vallies of corn fields interfperfed with vineyards→→→ and a more extenfive track of meadow and pasture grounds along the banks of the beautiful river Saone, than I have yet feen-Some attempts to inclofe with thorn hedges appear they have mifcarried for want of kill and care There is a fhew of trees over the face of the country, and on fome hills; but not being fenced, they are not thriving.


The city of Lyons. and its environs, as we approach, make a glorious appearance-wild and romantic, yet highly cultivated and populous-Near the city, I saw, for the first time on this road, a field of fine clover, which would certainly be one valuable product for the country-The French have this evident advantage over us in Britain, that they may profit by our example in the culture of grafs and grain, and in improvements by inclosures and planting-whereas we can derive no advantage by their skill and experience in the management of vines..


October 7th. This day I prefented my letter of recommendation and credit from Monfieur Mary to Meffrs. Andrew Taye and Company here-Mr Faye is a man of sense, of very obliging manners, and agreeable converfation-He and other gentlemen of this place confirm my purpose of refiding, for mott part of the winter, at Hyeres, as a climate almoft invariably mild and ferene They reckon two hundred thousand people in this city-It is a common obfervation, that at Marfailles, where the occupations of the people are more in trade, than in manufactures, great numbers appear every day on the streets-but here they are all manu


facturers or fhop-keepers-fo on ordinary weekdays, the streets appear almoft empty-but on fundays. and holidays, we fee a prodigious population.

I am very defirous to proceed on my journey, partly on horseback-I am told, that in this country they have a good breed of faddle-horfes, and they deal with Switzerland for ferviceable horfes-Monfieur Faye aflifts me in treating with a great and reputable dealer-He informs me of an agreeable, easy, and cheap mode of travelling from here to Avignon by water in two days and a half-I fhall confider of it-if I cannot find a proper horfe for my ufe, which indeed is difficult:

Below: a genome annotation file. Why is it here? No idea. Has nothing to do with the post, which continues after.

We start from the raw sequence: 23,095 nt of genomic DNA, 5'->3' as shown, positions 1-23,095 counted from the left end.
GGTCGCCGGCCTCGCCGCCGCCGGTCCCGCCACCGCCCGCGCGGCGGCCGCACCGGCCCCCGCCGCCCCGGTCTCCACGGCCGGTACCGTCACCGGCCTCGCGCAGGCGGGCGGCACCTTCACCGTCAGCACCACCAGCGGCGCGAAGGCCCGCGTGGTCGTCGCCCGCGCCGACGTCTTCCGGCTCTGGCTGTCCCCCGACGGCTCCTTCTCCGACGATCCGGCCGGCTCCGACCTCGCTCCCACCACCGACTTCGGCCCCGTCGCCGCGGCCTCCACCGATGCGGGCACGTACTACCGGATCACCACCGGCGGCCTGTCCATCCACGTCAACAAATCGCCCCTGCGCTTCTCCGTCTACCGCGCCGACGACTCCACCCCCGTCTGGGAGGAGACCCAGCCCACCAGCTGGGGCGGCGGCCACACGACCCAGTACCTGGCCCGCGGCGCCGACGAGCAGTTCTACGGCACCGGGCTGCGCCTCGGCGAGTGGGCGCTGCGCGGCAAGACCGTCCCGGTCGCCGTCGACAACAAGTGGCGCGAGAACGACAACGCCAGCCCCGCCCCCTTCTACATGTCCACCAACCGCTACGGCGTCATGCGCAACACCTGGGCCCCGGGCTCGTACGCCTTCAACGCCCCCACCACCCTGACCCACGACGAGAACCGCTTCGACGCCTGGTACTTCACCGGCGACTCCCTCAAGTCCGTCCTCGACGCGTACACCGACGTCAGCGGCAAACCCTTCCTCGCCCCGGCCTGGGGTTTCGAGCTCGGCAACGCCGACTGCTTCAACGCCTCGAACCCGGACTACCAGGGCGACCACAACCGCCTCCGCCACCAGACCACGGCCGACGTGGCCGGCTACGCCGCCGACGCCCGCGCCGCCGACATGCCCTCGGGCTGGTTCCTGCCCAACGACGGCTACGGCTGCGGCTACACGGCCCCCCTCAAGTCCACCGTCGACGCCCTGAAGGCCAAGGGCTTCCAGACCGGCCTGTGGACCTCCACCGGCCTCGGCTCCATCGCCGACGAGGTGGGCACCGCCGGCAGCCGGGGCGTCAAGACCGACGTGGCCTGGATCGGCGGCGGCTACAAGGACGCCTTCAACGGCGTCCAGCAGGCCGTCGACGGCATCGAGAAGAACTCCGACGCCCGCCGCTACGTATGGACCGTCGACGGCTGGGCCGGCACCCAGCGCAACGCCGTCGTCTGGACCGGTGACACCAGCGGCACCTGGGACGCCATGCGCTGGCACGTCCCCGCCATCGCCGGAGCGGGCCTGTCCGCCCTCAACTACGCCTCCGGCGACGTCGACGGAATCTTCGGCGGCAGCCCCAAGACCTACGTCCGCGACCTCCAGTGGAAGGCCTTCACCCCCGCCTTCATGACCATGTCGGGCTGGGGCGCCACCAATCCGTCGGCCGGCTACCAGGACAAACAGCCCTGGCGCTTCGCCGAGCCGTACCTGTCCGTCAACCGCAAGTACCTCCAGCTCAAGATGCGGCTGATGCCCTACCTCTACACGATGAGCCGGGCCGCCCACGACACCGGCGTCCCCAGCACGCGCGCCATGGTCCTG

"A horse a horfe! my kingdom for a horie!"

1 hire a good carriage here at the rate of twelve livres per day My landlady is an excellent perfon; I have not been in an hotel where the accommodation is more commodious and elegant, the entertainment better, and the attention to a traveller more agreeable.

To be continued.

To the Editor of the Bee.

Notice of the early knowledge of the nautical ufes of polarity of the Magnet.


As I defire to fee your excellent journal holding a high place among the periodical publications of Europe, and doing honour to that country, to illuftrate which has ever been my highest ambition, I freely impart to you the copy of a very curious manufcript, in the King of France's library, written by Guyot de Provins, an old French poet, about the year 1180, which proves the nautical use of the polarity of the Magnet to have been known and used long before the days of Marco Polo the Venetian, or Flavio de Gioia; fince a poet is feldom like a Bee, to gather honey very early in the morning, and to be the firft like your's to give literary intelligence,-I am, Sir, with regard, your fincere well-wisher, ALBANICUS.

Ifcelle eftoille ne fe muet,

Un arts font qui ne mentir ne puet
Par la vertu de la Manete,
Une pierre laide er brunete,
Ou li fers volontiers fe joint,
Ont refgardent lors droit point.
Puez c'une aguile l'ont touchie,
Et en un feftu l' ont fichie,
En langue la mette fens plus,
Et li feftuiz la tient defus;
Puis fe torne la pointe toute
Centre l'eftoille fens doubte;
Quant li nuis eft tenebre et brūne,
Con ne voit eftoille ne lune;
Lor font a l' aguille alūmer,
Puiz ne puent il affarrer
Contre l'eftoille vers la pointe.
Por ce fort li marinier cointe
De la droite voie tenir :

C'eft uns ars qui ne puet mentir.

Literal Tranflation.

This ftar is unchangeable †,
But there is an art which cannot err,
By the virtue of the Magnet,

A ftone, ugly and brown in colour,
To which iron kindly unites,
And points then right to that direction.
As foon as a needle has been touched,
And properly fixed upon a pivot,
It fets itself in motion immediately,
And the pivot holding it in balance,
It turneth itself to the precife point,
Directed towards the ftar without doubt

When the night is dark and brown,
When one fees nor ftar nor moon,

Then one betakes oneself to the needle as a beacon,

Since this cannot go aftray

In turning itself to the point of the star.
By this is the mariner made acquainted
With the right way to hold:

This is an art that cannot err.

* Alluding, no doubt, to the poletar